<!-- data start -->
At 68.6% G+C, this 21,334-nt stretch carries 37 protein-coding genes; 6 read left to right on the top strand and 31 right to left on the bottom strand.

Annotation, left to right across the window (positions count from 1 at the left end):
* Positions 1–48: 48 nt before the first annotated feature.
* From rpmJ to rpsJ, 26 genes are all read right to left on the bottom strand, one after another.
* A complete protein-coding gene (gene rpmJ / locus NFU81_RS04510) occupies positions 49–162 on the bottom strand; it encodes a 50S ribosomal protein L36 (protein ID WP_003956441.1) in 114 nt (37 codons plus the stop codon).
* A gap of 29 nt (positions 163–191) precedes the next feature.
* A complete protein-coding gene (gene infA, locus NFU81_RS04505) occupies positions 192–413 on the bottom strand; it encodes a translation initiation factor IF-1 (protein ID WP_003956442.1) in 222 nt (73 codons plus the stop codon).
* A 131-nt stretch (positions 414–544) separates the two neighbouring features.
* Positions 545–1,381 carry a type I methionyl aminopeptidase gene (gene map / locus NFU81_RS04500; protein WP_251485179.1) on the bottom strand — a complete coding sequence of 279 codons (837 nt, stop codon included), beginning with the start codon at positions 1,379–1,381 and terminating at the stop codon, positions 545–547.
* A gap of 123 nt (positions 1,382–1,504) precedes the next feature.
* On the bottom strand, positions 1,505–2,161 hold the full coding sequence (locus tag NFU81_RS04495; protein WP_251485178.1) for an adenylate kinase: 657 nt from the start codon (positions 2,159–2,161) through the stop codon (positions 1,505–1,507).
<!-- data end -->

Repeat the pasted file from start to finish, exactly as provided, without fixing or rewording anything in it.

At 68.6% G+C, this 21,334-nt stretch carries 37 protein-coding genes; 6 read left to right on the top strand and 31 right to left on the bottom strand.

Annotation, left to right across the window (positions count from 1 at the left end):
* Positions 1–48: 48 nt before the first annotated feature.
* From rpmJ to rpsJ, 26 genes are all read right to left on the bottom strand, one after another.
* A complete protein-coding gene (gene rpmJ / locus NFU81_RS04510) occupies positions 49–162 on the bottom strand; it encodes a 50S ribosomal protein L36 (protein ID WP_003956441.1) in 114 nt (37 codons plus the stop codon).
* A gap of 29 nt (positions 163–191) precedes the next feature.
* A complete protein-coding gene (gene infA, locus NFU81_RS04505) occupies positions 192–413 on the bottom strand; it encodes a translation initiation factor IF-1 (protein ID WP_003956442.1) in 222 nt (73 codons plus the stop codon).
* A 131-nt stretch (positions 414–544) separates the two neighbouring features.
* Positions 545–1,381 carry a type I methionyl aminopeptidase gene (gene map / locus NFU81_RS04500; protein WP_251485179.1) on the bottom strand — a complete coding sequence of 279 codons (837 nt, stop codon included), beginning with the start codon at positions 1,379–1,381 and terminating at the stop codon, positions 545–547.
* A gap of 123 nt (positions 1,382–1,504) precedes the next feature.
* On the bottom strand, positions 1,505–2,161 hold the full coding sequence (locus tag NFU81_RS04495; protein WP_251485178.1) for an adenylate kinase: 657 nt from the start codon (positions 2,159–2,161) through the stop codon (positions 1,505–1,507).